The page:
What is Executive Functioning and How Does it Affect Learning?

executive function, learning

Is your child struggling in school?  “Refusing” to complete chores at home?  Is homework an epic battle every night?  Does your child complete the homework but forget to turn it in?  Does your child’s desk, bag, and room look like they were hit by a tornado?  Are their emotions intense and unpredictable?  Do you find yourself referring to them as “lazy”?  Perhaps the reason is a weakness in executive functioning.

If a child were an airplane, executive functions (EFs) would be the pilot. While many parts and processes of a plane may be in good working order, only the pilot can set a destination, take off, steer the plane where it needs to go, address any issues along the way, and land safely.  Without a skilled pilot, the plane is nothing more than a complex assembly of hi-tech parts and equipment sitting idly in a hangar.

executive function, learning

Executive Function is the Brains Pilot

Similarly, our brains are powerful and complex mechanisms.  But without efficient EFs, individuals may find it difficult to achieve even the simplest goals.  From fixing a lunch, to cleaning a room, to learning math, to organizing a school project… EFs are needed to set and reach objectives of all dimensions.  Without strong EF skills, a child is essentially a plane without a pilot.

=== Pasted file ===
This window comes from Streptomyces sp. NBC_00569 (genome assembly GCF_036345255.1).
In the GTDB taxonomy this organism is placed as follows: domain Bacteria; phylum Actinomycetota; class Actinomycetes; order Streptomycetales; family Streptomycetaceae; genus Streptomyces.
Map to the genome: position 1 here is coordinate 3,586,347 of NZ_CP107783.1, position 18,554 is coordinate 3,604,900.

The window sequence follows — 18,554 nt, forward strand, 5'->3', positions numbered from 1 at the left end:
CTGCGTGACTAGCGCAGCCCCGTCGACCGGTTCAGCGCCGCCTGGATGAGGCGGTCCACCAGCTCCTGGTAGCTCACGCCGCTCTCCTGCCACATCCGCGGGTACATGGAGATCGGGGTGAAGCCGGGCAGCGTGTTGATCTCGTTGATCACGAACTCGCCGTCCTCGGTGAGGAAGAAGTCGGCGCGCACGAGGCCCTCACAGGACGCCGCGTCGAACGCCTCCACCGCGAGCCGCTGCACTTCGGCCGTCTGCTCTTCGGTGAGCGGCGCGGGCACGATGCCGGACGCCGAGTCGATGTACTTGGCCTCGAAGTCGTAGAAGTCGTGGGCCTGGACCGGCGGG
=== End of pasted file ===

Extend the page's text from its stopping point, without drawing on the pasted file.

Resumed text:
Though the term EF is often described as a singular brain function, it is in fact comprised of multiple, interconnected, complex skills and abilities—so much so that even the experts cannot not agree on a single EF model.

Dr. Thomas Brown’s model offers parents and teachers a clear and straightforward way to categorize skills, understand strengths and weaknesses, develop interventions, and scaffold success.  Brown divides EF into 6 “clusters”:

  • Activation (getting started, organizing, prioritizing)
  • Focus (sustaining and shifting attention)
  • Effort (regulating attention, sustaining effort, processing speed)
  • Emotion (moderating frustration, excitement, anger)
  • Memory (juggling and recalling information)
  • Action (controlling pace of action and impulsivity)

The key to any successful intervention is to correctly identify the specific area of struggle.  Dr. Brown’s model provides a framework for identifying and understanding which area(s) of EF your child might be struggling with so that intervention may be tailored accordingly.

Children do not wake up in the morning and choose to “fail” at life or in school.  So why, then, is life so challenging at times?  If you answered “yes” to any of the questions at the beginning of this post, it is possible that the culprit is a weakness in executive functioning.  – Dr. Katen


©2016 Katrina Katen.  All rights reserved. Permission is granted to share this article with others, as well as to print or post it on other websites, so long as credit is given to the author.